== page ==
The results of the velocity measurements in the boundary layer described in NACA-TM 411 are here discussed in greater detail. The measurements made were of the velocity distribution in the vicinity of an airfoil model fitted with a rotary cylinder and were undertaken for the purpose of obtaining a closer insight into the phenomena observed in experimenting with this model.
It is known that in a biplane the load is not distributed equally between the wings. The presence of one wing will affect the lift characteristics of the other wings. A designer must know the total load that each wing carries in order that he may design an adequate structure. The purpose here is to determine the distribution of loads between the wings of a biplane at various angles of decalage, when the gap/chord ratio is one, and there is no stagger. The effective lift of each wing was first investigated, using the vortex theory, and later by wind tunnel experiments. The results are given in tabular form.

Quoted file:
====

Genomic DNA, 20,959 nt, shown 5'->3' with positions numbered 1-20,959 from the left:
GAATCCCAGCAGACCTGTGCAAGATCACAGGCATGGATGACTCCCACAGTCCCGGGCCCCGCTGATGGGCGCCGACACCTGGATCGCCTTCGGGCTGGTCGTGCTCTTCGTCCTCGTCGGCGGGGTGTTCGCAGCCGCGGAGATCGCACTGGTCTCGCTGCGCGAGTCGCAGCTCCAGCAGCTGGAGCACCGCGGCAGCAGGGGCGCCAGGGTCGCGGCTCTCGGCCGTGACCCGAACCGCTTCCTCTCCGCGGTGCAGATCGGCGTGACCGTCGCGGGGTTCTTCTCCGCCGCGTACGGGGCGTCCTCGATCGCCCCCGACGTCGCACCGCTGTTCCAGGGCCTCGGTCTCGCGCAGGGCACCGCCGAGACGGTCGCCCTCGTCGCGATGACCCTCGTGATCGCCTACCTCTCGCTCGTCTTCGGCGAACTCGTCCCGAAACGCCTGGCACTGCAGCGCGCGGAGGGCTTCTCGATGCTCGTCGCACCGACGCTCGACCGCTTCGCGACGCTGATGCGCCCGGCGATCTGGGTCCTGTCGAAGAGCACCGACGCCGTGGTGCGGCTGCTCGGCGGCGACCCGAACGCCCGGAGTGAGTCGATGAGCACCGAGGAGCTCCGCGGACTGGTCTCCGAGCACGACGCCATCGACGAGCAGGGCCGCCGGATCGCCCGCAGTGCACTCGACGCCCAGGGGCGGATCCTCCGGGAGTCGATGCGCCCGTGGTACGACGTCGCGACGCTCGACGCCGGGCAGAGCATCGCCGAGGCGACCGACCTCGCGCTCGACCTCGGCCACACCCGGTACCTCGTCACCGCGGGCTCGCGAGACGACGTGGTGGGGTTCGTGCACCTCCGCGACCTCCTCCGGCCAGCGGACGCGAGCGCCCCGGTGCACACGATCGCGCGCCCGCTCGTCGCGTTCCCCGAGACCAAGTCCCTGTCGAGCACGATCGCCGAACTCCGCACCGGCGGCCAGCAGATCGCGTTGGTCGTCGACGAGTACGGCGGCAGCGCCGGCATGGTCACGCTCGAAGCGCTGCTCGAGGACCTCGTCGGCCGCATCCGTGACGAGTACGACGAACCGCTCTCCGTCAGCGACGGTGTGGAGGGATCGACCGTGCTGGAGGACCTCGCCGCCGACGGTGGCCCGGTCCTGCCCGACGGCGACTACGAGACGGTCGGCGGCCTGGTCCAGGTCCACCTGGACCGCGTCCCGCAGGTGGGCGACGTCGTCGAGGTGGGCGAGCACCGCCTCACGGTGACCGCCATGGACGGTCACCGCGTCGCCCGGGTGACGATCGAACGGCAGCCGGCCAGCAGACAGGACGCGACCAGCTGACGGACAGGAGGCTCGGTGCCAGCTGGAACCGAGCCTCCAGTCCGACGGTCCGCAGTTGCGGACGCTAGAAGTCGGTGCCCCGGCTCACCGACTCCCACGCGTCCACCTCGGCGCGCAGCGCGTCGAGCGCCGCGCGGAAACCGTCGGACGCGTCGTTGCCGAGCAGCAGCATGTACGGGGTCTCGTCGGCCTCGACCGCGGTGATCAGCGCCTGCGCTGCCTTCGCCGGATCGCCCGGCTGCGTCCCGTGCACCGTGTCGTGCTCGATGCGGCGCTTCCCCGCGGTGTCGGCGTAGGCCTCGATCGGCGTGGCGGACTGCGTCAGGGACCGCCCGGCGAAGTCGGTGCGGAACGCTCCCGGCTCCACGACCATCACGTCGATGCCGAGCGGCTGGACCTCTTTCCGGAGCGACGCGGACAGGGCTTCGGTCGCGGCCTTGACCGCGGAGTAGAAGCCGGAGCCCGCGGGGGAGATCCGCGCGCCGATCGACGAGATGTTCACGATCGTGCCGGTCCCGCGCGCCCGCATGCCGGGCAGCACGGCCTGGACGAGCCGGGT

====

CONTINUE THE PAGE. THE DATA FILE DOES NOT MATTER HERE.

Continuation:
This report describes tests made for the purpose of determining the distribution of pressure over a model of the tapered portion of the upper wing and the aileron of a Fokker D-VII Airplane. Normal pressures were measured simultaneously at 74 points distributed over the wing and aileron. Tests were made throughout the useful range of angles of attack with aileron setting ranging from -20 degrees to +20 degrees. The results are presented graphically. It was found that the pressure distribution along the chord is in general similar to that of thick tapered airfoils previously tested. The maximum resultant pressure recorded was five times the dynamic pressure. The distribution of the air load along the span may be assumed to be uniform for design purposes. Aileron displacements affect the pressures forward to the leading edge of the wing and may increase the air load on the outer portion of the wing by a considerable amount. With the wing at large angles of attack, the overhanging portion of the aileron creates usually a burble flow and therefore a large drag. The balance reduces the control stick forces at small angles of attack for all aileron displacements. At large angles of attack it does this for small displacements only. With the airplane at its maximum speed, an angle of attack of 18 degrees, and a down aileron displacement of 20 degrees, the bending moment tending to break off the overhanging portion of the aileron will be greater than that caused by a uniform static load of 35 pounds per square foot.